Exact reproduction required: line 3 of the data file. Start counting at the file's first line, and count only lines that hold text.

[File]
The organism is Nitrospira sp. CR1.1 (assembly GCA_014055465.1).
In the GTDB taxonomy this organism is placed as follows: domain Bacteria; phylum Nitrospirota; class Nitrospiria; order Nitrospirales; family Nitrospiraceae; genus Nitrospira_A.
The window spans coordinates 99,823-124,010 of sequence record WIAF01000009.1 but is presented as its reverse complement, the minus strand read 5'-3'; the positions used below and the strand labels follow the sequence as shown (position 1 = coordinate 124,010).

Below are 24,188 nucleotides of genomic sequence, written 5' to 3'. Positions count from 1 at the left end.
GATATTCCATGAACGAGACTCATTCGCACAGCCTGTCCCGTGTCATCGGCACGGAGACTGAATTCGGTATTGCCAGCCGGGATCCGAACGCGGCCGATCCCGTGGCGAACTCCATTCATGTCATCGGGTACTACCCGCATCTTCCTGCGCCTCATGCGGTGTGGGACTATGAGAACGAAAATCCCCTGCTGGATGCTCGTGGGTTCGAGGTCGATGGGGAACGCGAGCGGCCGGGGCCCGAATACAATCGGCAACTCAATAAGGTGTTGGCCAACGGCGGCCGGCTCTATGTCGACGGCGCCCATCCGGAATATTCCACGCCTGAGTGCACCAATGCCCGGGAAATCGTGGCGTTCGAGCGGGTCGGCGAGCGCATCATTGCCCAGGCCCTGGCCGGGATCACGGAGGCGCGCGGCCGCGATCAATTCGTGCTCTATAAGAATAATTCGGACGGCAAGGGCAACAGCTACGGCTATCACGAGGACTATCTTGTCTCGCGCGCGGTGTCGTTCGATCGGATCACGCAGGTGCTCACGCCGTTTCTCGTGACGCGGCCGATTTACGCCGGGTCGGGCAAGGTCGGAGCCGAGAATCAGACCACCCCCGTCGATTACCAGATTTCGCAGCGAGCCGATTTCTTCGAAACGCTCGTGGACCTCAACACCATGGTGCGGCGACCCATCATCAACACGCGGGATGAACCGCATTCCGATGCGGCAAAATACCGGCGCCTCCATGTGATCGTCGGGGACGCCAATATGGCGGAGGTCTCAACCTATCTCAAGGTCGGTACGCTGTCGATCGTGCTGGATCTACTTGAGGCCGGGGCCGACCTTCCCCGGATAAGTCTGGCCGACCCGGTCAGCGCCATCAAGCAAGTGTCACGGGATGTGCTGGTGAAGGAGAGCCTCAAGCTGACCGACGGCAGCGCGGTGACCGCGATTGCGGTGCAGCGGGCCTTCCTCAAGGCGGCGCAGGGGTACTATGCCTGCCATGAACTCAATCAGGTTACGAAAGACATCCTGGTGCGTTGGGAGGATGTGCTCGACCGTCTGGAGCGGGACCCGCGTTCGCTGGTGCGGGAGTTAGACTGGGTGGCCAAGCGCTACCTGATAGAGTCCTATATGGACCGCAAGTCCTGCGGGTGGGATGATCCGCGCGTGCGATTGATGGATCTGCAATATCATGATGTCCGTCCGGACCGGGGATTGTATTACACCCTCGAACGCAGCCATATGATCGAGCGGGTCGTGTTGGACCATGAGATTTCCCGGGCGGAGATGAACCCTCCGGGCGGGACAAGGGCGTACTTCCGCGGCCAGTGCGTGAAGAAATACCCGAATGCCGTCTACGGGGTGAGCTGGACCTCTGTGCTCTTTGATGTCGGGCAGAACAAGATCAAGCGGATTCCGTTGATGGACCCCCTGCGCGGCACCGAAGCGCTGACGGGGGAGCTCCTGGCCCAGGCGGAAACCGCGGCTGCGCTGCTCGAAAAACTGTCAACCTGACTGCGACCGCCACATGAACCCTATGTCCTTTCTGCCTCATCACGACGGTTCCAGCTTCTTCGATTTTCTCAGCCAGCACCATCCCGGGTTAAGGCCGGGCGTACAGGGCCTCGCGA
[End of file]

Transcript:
The window spans coordinates 99,823-124,010 of sequence record WIAF01000009.1 but is presented as its reverse complement, the minus strand read 5'-3'; the positions used below and the strand labels follow the sequence as shown (position 1 = coordinate 124,010).